News 26th February 2016

Tokyo Sexwale withdraws, leaving four…

Tokyo Sexwale today withdrew from the FIFA Presidential election, leaving four candidates: Prince Ali bin Al Hussein of Jordan, Sheikh Salman Bin Ebrahim Al-Khalifa of Bahrain, UEFA President Gianni Infantino and former FIFA Executive Jérôme Champagne. Sexwale’s withdrawal was not unexpected, following a meeting between him and Infantino on Robben Island this week. Questions had been asked as to why his campaign hadn’t been better promoted. Infantino is expected to take up any votes that national associations had promised to Sexwale.

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Bookmakers put Sheikh Salman as favourite, following his deal to garner the support of the Asian Football Confederation (AFC) and the Confederation of African Football (CAF). He is followed by Gianni Infantino and Prince Ali, with Jérôme Champagne now in a distant last place.

Each candidate was given a monitored 15-minute window in order to present their case to the national associations. There were few surprises, apart from an argument between Sheikh Salman and Infantino over his promise to pay more money to National Associations. Earlier in the day, FIFA’s Acting General Secretary, Markus Kattner, had told Congress that FIFA was about US$550 million behind in its revenue projections for the 2015-2018 cycle, and would report a loss for 2015.

“We have to act responsible”, said Sheikh Salman. “We have to do what’s best for FIFA. I’m not prepared to mortgage the future of FIFA”.

However, Infantino was not prepared to take the suggestion that his plan would put FIFA’s finances at risk lying down.  “I’m asking you that if FIFA generates $5bn in revenues, is it not normal that $1.2 billion can be reinvested?”, he asked, to applause from the national associations. “The money in FIFA is your money. Is it a problem to spend 25% on development?” Two days ago, FIFA opened a CHF30 (€27.5 million) hotel in a building it had spent CHF30 million (€27.5 million) on redeveloping.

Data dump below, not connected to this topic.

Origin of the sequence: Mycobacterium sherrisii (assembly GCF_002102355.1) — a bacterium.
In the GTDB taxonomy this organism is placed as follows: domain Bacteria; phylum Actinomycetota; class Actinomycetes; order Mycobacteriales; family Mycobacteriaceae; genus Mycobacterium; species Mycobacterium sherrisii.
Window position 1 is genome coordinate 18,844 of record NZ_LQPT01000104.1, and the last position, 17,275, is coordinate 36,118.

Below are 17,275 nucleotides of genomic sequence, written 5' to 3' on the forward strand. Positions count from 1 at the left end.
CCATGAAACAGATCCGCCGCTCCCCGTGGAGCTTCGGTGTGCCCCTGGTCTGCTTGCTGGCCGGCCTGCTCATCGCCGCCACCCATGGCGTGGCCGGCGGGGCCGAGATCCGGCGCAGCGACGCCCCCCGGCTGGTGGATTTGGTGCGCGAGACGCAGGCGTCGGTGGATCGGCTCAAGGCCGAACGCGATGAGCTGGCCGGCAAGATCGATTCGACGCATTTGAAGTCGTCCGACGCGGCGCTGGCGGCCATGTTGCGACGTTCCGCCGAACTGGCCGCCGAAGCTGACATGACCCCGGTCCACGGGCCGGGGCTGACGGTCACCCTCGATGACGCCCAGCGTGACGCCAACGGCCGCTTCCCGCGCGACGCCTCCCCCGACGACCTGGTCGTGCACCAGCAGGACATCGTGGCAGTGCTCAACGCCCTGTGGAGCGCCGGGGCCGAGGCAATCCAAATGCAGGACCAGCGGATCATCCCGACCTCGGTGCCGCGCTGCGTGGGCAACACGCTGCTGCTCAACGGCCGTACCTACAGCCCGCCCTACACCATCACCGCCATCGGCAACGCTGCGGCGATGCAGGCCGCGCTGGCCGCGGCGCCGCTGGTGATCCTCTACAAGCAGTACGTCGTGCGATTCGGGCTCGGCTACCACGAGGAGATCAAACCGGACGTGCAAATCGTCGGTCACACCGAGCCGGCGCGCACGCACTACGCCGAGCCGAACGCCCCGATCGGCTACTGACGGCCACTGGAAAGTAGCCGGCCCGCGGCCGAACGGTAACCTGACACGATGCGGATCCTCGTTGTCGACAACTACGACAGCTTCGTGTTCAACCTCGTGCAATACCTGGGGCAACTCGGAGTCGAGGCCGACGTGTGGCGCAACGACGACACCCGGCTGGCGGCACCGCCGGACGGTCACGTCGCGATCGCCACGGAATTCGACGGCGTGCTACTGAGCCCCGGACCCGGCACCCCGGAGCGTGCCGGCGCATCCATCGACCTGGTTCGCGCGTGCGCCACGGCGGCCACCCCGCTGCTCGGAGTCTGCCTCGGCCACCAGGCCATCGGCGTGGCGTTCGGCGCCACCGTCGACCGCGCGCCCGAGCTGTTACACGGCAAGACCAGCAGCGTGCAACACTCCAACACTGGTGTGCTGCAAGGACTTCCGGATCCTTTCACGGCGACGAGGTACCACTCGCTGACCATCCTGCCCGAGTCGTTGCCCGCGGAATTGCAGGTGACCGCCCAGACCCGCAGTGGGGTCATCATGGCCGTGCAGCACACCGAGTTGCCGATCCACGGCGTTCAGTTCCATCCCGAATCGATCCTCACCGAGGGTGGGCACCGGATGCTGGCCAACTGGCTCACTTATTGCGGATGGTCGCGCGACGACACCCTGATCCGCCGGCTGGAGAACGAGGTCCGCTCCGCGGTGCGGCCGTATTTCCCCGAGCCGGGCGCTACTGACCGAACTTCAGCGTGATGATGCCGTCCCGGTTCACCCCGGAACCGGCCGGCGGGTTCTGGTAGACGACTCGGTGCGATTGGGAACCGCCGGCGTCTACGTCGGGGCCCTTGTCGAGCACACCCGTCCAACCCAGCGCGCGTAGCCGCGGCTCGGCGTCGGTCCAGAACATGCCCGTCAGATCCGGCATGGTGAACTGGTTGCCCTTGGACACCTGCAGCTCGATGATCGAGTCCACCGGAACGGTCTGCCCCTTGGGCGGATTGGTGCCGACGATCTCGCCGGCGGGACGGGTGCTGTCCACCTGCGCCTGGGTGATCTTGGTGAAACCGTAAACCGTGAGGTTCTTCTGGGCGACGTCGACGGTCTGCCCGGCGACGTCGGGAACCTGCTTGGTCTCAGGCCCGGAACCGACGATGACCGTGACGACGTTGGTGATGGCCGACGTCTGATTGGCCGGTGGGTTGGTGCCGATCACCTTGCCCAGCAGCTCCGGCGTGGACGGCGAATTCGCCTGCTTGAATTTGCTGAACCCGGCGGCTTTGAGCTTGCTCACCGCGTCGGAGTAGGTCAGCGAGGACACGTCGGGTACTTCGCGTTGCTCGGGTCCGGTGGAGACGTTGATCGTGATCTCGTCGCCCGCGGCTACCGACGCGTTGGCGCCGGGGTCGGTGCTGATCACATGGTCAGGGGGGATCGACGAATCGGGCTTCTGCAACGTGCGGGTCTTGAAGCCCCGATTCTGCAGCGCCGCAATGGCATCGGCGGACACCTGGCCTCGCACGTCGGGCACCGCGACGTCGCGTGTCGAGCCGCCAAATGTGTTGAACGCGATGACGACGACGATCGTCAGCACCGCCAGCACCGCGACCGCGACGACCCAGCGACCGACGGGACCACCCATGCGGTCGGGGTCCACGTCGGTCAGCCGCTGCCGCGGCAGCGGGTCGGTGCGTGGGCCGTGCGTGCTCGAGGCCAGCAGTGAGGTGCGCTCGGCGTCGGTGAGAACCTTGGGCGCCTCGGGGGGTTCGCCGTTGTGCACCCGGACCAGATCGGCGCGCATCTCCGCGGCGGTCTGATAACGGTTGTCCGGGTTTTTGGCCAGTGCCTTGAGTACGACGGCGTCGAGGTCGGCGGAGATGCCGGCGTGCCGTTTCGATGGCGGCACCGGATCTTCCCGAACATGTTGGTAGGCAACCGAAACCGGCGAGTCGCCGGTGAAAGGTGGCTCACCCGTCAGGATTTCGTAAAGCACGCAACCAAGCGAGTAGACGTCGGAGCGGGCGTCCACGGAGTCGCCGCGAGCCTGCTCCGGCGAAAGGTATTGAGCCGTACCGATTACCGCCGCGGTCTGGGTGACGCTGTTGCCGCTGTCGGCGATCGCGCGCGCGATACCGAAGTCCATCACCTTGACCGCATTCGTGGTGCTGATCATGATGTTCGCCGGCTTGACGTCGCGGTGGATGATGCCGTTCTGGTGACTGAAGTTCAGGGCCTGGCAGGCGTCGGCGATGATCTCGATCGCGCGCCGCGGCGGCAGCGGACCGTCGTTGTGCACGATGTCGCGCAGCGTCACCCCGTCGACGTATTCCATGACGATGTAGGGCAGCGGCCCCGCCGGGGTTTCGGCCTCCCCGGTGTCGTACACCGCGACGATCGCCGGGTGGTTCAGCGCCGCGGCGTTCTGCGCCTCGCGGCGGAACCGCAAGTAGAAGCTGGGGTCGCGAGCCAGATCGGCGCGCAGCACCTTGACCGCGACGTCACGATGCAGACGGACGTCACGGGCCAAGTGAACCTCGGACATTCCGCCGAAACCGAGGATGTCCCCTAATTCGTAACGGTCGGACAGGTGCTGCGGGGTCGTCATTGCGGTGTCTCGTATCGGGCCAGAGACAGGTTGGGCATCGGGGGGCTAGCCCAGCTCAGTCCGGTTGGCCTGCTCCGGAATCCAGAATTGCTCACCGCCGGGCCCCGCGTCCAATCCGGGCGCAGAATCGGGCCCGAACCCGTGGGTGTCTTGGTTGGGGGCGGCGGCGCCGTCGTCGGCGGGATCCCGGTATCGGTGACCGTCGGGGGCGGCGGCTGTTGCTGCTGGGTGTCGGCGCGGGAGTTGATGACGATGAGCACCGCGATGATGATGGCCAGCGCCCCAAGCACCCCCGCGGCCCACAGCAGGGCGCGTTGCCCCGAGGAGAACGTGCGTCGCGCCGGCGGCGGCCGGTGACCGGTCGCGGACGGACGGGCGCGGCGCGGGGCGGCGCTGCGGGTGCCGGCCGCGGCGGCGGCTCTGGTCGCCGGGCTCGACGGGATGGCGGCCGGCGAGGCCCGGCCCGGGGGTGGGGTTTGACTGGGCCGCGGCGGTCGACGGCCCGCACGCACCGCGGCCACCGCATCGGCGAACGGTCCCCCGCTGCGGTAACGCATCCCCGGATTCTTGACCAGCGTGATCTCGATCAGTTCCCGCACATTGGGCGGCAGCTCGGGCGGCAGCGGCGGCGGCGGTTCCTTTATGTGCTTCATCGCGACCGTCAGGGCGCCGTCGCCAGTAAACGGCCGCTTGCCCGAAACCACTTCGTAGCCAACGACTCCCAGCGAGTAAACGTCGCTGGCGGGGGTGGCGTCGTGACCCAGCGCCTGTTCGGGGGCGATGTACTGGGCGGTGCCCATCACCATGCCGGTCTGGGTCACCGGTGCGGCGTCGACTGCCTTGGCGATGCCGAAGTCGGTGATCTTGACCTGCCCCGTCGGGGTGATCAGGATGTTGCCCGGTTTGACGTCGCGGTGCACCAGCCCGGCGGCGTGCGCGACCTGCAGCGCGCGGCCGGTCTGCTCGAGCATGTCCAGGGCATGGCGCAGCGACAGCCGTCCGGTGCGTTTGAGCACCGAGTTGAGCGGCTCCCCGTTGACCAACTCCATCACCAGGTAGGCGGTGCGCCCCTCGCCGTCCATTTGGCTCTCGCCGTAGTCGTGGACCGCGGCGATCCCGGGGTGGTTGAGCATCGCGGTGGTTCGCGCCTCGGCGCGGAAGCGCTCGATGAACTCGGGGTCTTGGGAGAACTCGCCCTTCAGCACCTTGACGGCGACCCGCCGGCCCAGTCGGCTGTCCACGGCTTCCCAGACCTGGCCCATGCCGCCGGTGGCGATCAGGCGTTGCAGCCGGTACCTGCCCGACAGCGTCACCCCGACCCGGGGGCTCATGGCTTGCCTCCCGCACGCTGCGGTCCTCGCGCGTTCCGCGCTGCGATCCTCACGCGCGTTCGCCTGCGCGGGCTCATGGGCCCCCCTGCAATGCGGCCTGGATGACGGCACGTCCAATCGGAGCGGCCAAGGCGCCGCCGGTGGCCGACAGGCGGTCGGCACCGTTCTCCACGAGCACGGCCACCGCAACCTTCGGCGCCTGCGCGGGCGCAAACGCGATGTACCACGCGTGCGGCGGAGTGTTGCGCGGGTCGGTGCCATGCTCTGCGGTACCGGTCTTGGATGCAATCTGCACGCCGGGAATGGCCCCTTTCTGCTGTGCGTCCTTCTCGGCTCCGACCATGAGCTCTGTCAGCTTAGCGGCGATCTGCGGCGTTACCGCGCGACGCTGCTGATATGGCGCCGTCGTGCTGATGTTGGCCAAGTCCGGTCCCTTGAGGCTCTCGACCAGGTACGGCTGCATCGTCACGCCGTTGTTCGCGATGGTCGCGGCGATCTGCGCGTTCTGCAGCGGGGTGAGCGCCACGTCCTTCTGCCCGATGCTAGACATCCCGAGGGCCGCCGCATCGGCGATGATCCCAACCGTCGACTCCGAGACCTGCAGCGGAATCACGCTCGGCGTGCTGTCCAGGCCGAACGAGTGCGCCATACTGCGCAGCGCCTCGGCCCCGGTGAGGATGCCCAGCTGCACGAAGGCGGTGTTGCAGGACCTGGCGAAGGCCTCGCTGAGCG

Revenue redistribution away from FIFA appeared to be a theme, perhaps illustrating that national associations are keen to use the problems engulfing FIFA to push for a bigger slice of football’s financial pie. Jérôme Champagne also highlighted the difference in revenues between FIFA, some of the larger national associations and those of smaller countries. “I have never made financial proposals that would endanger FIFA”, he pointed out.

Champagne also highlighted that he had pushed for an open debate between the candidates at the European Parliament. “I pushed for debate but unfortunately, no debate took place”, he said. UK MP Damian Collins has alleged that FIFA deliberately failed to clarify whether such a debate would breach its rules on political interference in football, in order to stop political scrutiny of the candidates. It has also kept its reform process – approved this morning – within the football family and requested that copies of any winning speeches were sent to it ahead of today’s Congress.

In other news, campaigners against Sheikh Salman, protesting over human rights allegations against him, are waiting outside of the Hallenstadion.

Joining them will be Jaimie Fuller, co-founder of NewFIFANow and owner of sports compression clothing company Skins, after he was ejected from the Congress. It is understood that Fuller attempted to use a media pass to access the event.

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